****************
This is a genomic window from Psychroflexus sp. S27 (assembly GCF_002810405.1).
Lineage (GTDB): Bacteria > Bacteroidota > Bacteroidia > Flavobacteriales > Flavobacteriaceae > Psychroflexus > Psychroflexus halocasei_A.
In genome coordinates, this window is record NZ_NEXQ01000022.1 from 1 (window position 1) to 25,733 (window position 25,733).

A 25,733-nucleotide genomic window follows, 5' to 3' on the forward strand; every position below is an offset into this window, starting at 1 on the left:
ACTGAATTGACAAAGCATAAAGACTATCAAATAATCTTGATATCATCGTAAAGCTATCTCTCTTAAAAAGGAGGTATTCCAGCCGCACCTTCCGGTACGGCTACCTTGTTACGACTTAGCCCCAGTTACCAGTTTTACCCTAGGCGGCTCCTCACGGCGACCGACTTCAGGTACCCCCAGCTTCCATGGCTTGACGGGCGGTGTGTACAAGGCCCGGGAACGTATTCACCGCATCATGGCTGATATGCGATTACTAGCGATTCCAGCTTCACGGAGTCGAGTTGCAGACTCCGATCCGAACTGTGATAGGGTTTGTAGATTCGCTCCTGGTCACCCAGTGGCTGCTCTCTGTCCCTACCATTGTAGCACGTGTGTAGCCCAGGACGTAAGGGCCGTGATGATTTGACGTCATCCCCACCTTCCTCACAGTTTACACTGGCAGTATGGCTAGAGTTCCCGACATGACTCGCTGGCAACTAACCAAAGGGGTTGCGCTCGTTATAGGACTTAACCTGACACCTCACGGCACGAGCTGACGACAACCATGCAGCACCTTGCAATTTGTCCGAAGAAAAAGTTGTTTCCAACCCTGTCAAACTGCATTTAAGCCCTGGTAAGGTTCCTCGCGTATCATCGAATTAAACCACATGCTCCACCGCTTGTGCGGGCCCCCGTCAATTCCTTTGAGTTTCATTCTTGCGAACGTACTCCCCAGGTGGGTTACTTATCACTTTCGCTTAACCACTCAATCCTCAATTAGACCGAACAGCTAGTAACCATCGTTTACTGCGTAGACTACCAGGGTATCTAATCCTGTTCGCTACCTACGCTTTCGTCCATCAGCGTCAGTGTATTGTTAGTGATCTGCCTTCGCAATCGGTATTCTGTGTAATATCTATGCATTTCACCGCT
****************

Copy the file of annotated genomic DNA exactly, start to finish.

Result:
This is a genomic window from Psychroflexus sp. S27 (assembly GCF_002810405.1).
Lineage (GTDB): Bacteria > Bacteroidota > Bacteroidia > Flavobacteriales > Flavobacteriaceae > Psychroflexus > Psychroflexus halocasei_A.
In genome coordinates, this window is record NZ_NEXQ01000022.1 from 1 (window position 1) to 25,733 (window position 25,733).

A 25,733-nucleotide genomic window follows, 5' to 3' on the forward strand; every position below is an offset into this window, starting at 1 on the left:
ACTGAATTGACAAAGCATAAAGACTATCAAATAATCTTGATATCATCGTAAAGCTATCTCTCTTAAAAAGGAGGTATTCCAGCCGCACCTTCCGGTACGGCTACCTTGTTACGACTTAGCCCCAGTTACCAGTTTTACCCTAGGCGGCTCCTCACGGCGACCGACTTCAGGTACCCCCAGCTTCCATGGCTTGACGGGCGGTGTGTACAAGGCCCGGGAACGTATTCACCGCATCATGGCTGATATGCGATTACTAGCGATTCCAGCTTCACGGAGTCGAGTTGCAGACTCCGATCCGAACTGTGATAGGGTTTGTAGATTCGCTCCTGGTCACCCAGTGGCTGCTCTCTGTCCCTACCATTGTAGCACGTGTGTAGCCCAGGACGTAAGGGCCGTGATGATTTGACGTCATCCCCACCTTCCTCACAGTTTACACTGGCAGTATGGCTAGAGTTCCCGACATGACTCGCTGGCAACTAACCAAAGGGGTTGCGCTCGTTATAGGACTTAACCTGACACCTCACGGCACGAGCTGACGACAACCATGCAGCACCTTGCAATTTGTCCGAAGAAAAAGTTGTTTCCAACCCTGTCAAACTGCATTTAAGCCCTGGTAAGGTTCCTCGCGTATCATCGAATTAAACCACATGCTCCACCGCTTGTGCGGGCCCCCGTCAATTCCTTTGAGTTTCATTCTTGCGAACGTACTCCCCAGGTGGGTTACTTATCACTTTCGCTTAACCACTCAATCCTCAATTAGACCGAACAGCTAGTAACCATCGTTTACTGCGTAGACTACCAGGGTATCTAATCCTGTTCGCTACCTACGCTTTCGTCCATCAGCGTCAGTGTATTGTTAGTGATCTGCCTTCGCAATCGGTATTCTGTGTAATATCTATGCATTTCACCGCT